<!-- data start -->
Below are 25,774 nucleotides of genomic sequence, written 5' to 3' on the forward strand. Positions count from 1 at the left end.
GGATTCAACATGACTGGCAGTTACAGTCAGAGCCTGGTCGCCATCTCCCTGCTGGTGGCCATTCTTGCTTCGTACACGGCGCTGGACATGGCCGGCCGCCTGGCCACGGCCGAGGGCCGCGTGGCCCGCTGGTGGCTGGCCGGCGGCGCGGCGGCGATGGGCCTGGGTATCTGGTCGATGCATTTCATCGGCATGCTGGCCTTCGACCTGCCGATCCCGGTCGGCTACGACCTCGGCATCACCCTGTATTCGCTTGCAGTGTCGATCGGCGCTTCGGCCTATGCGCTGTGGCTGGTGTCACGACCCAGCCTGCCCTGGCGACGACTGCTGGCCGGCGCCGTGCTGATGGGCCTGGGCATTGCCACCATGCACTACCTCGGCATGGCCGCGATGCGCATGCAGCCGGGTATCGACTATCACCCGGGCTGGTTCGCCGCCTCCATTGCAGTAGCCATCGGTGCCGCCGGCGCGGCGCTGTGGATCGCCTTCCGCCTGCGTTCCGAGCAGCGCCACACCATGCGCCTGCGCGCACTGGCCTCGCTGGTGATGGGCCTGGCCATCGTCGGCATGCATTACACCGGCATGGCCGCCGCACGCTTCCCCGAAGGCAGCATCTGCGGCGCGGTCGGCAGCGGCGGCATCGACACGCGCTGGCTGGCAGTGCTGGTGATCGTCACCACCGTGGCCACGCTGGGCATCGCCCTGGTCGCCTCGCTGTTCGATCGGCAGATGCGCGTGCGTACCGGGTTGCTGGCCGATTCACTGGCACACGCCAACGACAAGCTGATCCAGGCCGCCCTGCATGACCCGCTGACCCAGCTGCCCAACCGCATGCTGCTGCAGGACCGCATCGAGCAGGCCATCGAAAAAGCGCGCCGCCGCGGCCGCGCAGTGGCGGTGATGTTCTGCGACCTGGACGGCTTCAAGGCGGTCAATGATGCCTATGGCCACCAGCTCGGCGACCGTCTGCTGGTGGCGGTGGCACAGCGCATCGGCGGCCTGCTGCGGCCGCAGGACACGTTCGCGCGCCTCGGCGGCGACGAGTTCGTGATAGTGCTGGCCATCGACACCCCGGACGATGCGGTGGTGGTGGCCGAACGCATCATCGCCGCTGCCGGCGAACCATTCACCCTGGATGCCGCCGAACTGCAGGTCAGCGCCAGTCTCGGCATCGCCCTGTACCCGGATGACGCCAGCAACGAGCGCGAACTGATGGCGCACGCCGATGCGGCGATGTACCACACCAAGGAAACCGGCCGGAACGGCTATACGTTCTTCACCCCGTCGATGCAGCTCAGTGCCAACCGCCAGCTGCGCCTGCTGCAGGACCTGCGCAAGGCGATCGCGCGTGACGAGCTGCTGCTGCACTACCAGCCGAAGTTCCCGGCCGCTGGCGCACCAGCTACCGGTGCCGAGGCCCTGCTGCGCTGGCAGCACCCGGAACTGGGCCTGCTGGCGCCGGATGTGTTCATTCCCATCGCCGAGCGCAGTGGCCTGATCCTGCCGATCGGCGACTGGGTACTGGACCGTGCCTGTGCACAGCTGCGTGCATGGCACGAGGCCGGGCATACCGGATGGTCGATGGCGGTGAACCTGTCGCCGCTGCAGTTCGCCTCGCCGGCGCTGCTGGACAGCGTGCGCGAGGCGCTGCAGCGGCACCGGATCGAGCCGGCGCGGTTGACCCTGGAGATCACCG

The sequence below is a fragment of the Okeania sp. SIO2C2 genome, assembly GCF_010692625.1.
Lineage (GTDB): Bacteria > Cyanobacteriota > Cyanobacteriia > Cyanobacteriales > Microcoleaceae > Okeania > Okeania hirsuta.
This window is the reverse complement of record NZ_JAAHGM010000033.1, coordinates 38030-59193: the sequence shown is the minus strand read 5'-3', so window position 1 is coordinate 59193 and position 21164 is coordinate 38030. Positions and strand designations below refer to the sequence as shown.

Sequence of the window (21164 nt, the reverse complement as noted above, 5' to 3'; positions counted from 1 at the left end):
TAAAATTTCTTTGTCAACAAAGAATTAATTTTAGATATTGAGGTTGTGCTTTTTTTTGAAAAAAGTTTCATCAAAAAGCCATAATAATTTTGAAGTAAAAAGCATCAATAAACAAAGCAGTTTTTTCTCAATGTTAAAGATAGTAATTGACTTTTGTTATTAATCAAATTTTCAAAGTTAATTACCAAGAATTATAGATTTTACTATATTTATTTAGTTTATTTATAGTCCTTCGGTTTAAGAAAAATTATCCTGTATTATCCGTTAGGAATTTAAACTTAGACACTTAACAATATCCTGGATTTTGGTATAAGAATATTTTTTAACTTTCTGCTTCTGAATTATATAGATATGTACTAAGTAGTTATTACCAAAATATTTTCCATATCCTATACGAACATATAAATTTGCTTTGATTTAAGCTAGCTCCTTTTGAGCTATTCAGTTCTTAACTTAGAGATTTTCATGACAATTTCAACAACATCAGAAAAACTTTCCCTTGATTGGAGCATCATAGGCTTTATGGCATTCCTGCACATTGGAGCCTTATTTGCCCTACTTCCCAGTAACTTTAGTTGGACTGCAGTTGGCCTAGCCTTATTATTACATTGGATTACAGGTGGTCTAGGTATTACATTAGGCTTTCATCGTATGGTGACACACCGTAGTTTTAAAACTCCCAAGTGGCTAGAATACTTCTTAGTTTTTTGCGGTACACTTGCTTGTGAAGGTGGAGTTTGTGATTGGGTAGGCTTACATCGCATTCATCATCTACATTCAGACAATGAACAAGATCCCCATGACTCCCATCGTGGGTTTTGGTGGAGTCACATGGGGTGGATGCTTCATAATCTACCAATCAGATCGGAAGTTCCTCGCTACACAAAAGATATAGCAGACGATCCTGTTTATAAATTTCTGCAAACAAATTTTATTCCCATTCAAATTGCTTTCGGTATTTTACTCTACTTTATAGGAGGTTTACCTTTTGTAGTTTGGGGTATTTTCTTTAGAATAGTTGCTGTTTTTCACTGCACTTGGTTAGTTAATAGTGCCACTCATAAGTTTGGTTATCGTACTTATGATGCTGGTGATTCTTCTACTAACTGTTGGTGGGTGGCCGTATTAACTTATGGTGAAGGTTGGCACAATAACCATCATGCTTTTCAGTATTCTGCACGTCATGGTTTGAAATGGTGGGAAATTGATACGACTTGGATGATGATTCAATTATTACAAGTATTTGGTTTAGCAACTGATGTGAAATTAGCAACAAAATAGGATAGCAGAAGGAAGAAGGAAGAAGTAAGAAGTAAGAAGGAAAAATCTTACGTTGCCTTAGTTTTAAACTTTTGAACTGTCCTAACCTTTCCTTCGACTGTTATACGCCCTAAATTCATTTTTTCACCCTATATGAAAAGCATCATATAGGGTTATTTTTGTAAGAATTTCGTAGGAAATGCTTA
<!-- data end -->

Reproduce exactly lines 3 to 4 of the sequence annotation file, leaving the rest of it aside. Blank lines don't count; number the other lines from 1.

The sequence below is a fragment of the Okeania sp. SIO2C2 genome, assembly GCF_010692625.1.
Lineage (GTDB): Bacteria > Cyanobacteriota > Cyanobacteriia > Cyanobacteriales > Microcoleaceae > Okeania > Okeania hirsuta.